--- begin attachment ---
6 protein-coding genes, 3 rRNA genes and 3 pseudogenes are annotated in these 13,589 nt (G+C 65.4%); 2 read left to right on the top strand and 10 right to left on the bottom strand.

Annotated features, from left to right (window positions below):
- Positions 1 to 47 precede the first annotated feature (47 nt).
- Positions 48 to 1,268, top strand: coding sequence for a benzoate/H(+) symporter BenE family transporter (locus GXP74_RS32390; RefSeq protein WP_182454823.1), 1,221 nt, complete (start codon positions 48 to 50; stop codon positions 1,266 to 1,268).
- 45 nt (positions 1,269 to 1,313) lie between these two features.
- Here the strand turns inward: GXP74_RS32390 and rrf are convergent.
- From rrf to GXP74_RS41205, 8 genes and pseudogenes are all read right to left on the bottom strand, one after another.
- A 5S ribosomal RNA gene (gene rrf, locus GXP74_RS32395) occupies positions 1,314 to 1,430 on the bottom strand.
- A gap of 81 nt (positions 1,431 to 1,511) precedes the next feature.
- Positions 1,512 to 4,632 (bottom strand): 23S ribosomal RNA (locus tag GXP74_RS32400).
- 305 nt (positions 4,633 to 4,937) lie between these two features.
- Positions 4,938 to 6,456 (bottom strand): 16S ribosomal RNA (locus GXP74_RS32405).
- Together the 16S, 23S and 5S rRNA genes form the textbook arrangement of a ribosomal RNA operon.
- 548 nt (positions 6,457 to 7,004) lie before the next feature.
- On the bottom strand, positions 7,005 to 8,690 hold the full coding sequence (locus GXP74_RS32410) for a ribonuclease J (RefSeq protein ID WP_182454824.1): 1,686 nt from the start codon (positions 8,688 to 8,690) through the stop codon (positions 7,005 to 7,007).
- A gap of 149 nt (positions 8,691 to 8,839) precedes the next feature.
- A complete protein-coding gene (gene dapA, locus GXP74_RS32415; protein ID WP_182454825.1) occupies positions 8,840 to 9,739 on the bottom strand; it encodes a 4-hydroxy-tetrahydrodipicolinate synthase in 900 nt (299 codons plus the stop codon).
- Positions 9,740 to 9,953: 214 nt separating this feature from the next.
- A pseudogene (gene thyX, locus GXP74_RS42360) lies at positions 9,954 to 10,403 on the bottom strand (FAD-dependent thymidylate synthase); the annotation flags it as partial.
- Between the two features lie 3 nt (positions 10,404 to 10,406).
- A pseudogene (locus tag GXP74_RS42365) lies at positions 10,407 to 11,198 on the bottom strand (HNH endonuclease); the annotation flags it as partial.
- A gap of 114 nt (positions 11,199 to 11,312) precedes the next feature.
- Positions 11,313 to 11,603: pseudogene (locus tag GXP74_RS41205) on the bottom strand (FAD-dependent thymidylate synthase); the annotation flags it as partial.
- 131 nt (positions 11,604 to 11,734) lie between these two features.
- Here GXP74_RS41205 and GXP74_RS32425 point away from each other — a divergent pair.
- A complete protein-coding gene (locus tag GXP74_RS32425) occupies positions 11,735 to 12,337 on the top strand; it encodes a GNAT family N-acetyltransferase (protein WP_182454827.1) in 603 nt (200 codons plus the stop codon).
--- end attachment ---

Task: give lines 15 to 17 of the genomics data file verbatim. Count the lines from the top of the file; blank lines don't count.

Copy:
- On the bottom strand, positions 7,005 to 8,690 hold the full coding sequence (locus GXP74_RS32410) for a ribonuclease J (RefSeq protein ID WP_182454824.1): 1,686 nt from the start codon (positions 8,688 to 8,690) through the stop codon (positions 7,005 to 7,007).
- A gap of 149 nt (positions 8,691 to 8,839) precedes the next feature.
- A complete protein-coding gene (gene dapA, locus GXP74_RS32415; protein ID WP_182454825.1) occupies positions 8,840 to 9,739 on the bottom strand; it encodes a 4-hydroxy-tetrahydrodipicolinate synthase in 900 nt (299 codons plus the stop codon).